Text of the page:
Nursing Homes After COVID: A Vision for the Future

Conversations with Katie | March 16, 2021

President & CEO Katie Smith Sloan describes the nursing home reform agenda released this week by LeadingAge and the American Health Care Association.

This has been a tragic year of unprecedented challenges for every member of LeadingAge, no matter your size or location, or the number of years you have been delivering long-term services and supports (LTSS) as trusted providers in your local communities.

Many of you have shared with me harrowing stories illustrating the trauma you and your staff have experienced since March 2020. You’ve been in the fight of your lives. Nursing home members, in particular, found themselves at ground zero of the coronavirus pandemic, as this deadly virus tragically took aim at older adults.

You shared with me the conviction that COVID-19 exacerbated the challenges that, for too many years, you have faced on your own and without sufficient federal support. Those challenges include a broken financing system ... underfunded government reimbursements … a struggling workforce ... an uncollaborative oversight process … an aging infrastructure. You know about these challenges better than anyone.

The pandemic shined a new spotlight on these longstanding challenges, while also focusing the attention of policymakers on the need for reform. LeadingAge hopes this newfound interest in nursing homes will finally result in concrete and meaningful action. That hope spurred us to join this week with the American Health Care Association in releasing a reform agenda called the Care For Our Seniors Act.

You won’t find anything revolutionary in this reform agenda—in fact, I suspect that many of the recommendations will seem all-too-familiar to you. We’ve been raising these issues, over and over again, for many years.

This year, however, we’ve brought our long-standing policy positions together in one place in the hope that the document will give policymakers the information they need to take a wholistic approach to assessing the challenges nursing homes face, and devising solutions that will lead to sustainable change.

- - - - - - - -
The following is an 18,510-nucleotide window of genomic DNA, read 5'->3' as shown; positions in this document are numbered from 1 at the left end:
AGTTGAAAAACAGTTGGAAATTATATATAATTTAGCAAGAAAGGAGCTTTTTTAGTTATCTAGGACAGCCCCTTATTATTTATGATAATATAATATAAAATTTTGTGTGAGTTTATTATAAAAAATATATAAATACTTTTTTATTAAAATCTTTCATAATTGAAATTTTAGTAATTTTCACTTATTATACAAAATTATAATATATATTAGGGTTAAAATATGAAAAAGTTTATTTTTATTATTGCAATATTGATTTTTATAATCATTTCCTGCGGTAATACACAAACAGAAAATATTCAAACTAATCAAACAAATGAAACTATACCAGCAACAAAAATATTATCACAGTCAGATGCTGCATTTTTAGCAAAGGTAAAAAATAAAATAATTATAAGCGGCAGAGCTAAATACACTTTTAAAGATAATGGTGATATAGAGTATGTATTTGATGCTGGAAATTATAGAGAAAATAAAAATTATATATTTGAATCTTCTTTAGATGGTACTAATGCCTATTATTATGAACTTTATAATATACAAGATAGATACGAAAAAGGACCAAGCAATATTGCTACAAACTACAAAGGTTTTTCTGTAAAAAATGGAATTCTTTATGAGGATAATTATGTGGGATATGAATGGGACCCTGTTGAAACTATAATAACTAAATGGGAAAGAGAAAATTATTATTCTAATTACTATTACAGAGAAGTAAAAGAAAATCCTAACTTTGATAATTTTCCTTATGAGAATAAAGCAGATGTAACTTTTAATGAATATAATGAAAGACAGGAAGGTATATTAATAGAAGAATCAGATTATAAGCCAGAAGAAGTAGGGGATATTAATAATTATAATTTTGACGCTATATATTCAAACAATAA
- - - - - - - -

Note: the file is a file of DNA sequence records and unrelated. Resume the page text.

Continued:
The Care for Our Seniors Act calls for changes in four areas:

Enhancing quality of care: We call on policymakers to develop clearer standards for infection prevention and control practices. We also recommend government action to require that each nursing home have an RN on staff 24 hours a day, and maintain a minimum 30-day supply of personal protective equipment.

Workforce: We emphasize strongly that reform must begin by strengthening and supporting the essential direct care professionals who provide the bulk of intimate, hands-on care in nursing homes around the country. We’re asking for a multi-phased, tiered approach that helps us attract, retain, and develop more LTSS professionals by leveraging the resources of federal and state governments, and academic institutions.

Oversight: We call for the development of an effective oversight system and processes to support improved care and protect residents. We believe the current nursing home survey process does not serve residents’ best interests and is too focused on punishment rather than improvement. We also recommend steps for addressing poor-performing nursing homes and for strengthening the government’s Five-Star Quality Rating System.

Structural: We recommend ways to modernize nursing homes, many of which are between 40 and 50 years old. We call for a national study to explore how we might promote resident privacy, autonomy, and dignity—and support infection control best practices—by increasing the number of private nursing home rooms.

It goes without saying that meaningful reform of aging services depends on fixing our chronic underfunding of Medicaid. We’ve long known that Medicaid reimbursement isn’t consistent with the cost of delivering quality care in most states. We’re asking policymakers to fill that gap.

Taken together, these recommendations represent our vision for creating a better system in which nursing homes can be bastions of quality care and quality of life. I know we all agree that older adults and their families deserve that.

The clarity provided by the tragedy of COVID-19 has created the most important moment in a generation to seek fundamental nursing home reform. Change won’t happen overnight and it will require an investment of time, creativity, and financial resources.

LeadingAge is working hard to ensure that policymakers deliver the resources needed to begin this transformation process. The proposals we released this week represent important first steps in reaching that goal.